How difficult is it restructuring the portfolios of the funds?
It is relatively easier to restructure the portfolio of small funds than that of large ones. The largest fund was only around Rs 55 crore when I joined.

Sector funds do not interest investors too much and these products are not going to grow. Over the long-run we will look at consolidating them but right now will run them as stand-alone funds. The funds with specific mandates will be run accordingly.

JM Equity will be the flagship fund with an opportunities tilt. We will move between large- and mid-caps. We will work with a maximum of 30 stocks.

For Emerging Leaders Fund we will identify companies which could be a multiple of their current size in a few years. This will be a growth-oriented fund which will have a concentrated portfolio where the churn will be low.

JM Basic was an oil and gas fund which later got converted to a basic fund that can now invest in capital goods, engineering and oil and gas. Since the size was small, the portfolio was very concentrated with around 11 stocks. By the end of this month, we will increase this number to 20 stocks to ensure adequate diversification. This fund will target current growth industries.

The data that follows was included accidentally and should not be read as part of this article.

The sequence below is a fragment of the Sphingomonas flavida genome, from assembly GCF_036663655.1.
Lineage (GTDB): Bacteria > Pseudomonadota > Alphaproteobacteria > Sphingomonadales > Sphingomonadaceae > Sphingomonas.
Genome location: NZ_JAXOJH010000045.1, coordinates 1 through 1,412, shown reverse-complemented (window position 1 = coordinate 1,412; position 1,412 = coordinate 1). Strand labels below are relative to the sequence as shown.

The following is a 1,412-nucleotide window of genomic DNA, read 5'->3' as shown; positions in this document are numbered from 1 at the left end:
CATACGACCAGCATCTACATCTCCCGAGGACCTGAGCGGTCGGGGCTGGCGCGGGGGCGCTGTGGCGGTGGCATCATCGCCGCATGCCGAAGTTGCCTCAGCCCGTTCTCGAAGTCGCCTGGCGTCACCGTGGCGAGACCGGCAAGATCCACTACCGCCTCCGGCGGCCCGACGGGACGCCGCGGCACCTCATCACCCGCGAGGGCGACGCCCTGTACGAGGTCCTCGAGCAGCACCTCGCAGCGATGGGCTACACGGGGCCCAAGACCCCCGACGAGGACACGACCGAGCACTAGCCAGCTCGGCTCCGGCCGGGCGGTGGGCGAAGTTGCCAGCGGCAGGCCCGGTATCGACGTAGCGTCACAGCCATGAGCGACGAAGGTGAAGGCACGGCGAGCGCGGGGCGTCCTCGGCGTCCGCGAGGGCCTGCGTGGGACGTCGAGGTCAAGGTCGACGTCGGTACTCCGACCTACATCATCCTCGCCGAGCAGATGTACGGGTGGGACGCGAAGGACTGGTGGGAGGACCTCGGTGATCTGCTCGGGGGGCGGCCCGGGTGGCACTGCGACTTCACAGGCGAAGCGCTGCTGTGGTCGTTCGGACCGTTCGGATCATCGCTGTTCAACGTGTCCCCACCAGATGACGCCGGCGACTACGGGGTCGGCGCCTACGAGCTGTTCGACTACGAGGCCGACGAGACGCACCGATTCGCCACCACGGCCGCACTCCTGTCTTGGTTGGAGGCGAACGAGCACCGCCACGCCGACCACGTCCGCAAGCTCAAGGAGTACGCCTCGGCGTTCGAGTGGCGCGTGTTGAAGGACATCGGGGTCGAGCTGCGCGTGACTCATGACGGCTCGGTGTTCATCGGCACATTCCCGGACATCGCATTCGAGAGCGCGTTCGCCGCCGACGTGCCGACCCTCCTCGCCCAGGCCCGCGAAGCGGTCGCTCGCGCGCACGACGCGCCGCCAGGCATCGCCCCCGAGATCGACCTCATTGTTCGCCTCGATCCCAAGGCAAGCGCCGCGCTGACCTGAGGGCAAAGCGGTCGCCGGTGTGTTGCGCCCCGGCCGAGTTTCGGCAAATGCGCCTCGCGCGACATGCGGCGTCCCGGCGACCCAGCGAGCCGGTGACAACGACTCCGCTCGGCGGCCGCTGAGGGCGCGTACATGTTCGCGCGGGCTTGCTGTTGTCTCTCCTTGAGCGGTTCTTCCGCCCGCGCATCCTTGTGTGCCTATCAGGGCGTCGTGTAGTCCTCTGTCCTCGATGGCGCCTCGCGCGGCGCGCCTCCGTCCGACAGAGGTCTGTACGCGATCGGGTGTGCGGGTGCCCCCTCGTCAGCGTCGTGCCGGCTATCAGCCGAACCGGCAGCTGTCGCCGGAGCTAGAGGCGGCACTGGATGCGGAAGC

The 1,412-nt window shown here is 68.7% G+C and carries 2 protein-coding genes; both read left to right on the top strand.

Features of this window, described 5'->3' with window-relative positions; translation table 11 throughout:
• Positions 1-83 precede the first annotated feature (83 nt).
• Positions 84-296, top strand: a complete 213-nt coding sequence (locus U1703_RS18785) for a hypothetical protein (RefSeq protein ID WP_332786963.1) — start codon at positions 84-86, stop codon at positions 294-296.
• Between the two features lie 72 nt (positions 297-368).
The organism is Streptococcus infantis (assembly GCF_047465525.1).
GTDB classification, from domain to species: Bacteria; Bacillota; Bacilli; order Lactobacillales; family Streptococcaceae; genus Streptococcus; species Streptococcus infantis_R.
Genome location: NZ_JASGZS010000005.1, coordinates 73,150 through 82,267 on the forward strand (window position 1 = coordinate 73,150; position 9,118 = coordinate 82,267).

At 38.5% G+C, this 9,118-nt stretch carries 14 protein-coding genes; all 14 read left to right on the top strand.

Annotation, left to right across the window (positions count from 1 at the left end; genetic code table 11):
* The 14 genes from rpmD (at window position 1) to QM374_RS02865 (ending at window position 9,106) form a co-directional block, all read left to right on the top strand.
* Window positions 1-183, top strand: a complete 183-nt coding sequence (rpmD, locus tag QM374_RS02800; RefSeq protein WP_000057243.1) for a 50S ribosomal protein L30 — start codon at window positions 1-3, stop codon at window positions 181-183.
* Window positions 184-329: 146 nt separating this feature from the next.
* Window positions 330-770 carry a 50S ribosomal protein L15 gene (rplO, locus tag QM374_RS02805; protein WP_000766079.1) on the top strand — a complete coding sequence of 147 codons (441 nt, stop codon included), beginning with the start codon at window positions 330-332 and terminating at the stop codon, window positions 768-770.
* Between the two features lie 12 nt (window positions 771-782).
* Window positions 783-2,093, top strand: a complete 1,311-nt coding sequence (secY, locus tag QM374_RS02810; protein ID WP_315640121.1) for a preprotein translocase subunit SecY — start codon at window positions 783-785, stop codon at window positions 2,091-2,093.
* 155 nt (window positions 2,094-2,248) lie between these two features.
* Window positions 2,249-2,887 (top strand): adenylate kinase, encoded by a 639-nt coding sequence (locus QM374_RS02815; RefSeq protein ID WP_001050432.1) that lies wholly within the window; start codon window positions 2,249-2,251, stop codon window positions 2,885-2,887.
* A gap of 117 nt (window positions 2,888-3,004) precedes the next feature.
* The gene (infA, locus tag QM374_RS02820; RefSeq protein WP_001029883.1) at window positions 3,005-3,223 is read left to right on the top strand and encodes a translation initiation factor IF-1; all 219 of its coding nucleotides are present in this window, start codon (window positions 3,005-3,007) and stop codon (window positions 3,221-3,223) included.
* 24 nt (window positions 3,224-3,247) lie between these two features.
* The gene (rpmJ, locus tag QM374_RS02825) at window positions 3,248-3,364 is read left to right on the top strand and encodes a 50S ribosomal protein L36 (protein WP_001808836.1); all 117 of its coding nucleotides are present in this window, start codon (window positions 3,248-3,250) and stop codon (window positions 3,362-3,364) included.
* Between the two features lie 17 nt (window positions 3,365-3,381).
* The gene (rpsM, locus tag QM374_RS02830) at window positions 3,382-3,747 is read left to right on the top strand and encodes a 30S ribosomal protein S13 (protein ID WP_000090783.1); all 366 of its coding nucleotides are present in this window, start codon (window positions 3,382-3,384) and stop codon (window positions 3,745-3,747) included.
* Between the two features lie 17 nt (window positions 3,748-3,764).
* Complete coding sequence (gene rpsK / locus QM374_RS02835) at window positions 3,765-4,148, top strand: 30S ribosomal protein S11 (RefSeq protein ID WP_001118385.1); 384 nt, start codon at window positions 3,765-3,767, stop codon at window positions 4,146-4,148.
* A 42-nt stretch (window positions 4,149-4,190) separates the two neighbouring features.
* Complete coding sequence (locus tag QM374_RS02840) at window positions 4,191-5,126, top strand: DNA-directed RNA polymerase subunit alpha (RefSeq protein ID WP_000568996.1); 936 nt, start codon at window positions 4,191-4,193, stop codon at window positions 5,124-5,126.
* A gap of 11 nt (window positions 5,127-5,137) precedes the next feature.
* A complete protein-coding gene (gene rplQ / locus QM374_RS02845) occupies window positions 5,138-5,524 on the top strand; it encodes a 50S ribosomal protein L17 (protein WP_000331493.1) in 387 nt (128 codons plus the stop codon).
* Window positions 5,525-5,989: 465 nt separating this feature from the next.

JM HI FI Fund concentrates on sectors which benefit out of economic liberalisation. We plan to come out with a mid- and small-cap fund because we believe these stocks will outperform the broad market over the next few years.

Won't you have a problem looking for good buys at current levels?
In an economy that is growing so rapidly, one can always find a few good ideas which can grow aggressively. One does not need 40 or 50 multi baggers to generate huge returns.

There is a difference between actual risk and perceived risk. The key is to identify companies where the growth is so strong that it takes care of the valuation fears. Out of 10 ideas, you need just three or four very good ones for the entire portfolio to do very well.

Today the GDP is around Rs 40,00,000 crore. If it grows at a nominal 14 per cent, that is Rs 6,00,000 crore, some companies may double and treble in sales. One has to hunt for such companies which will outperform in terms of growth in turnover and earnings.

The long-term returns from equity is around 18 per cent. I think this year the overall market growth should be less than that. The test will be in picking up sectors and stocks that will outperform the market.

This interview appeared in January 2007 Issue of Mutual Fund Insight.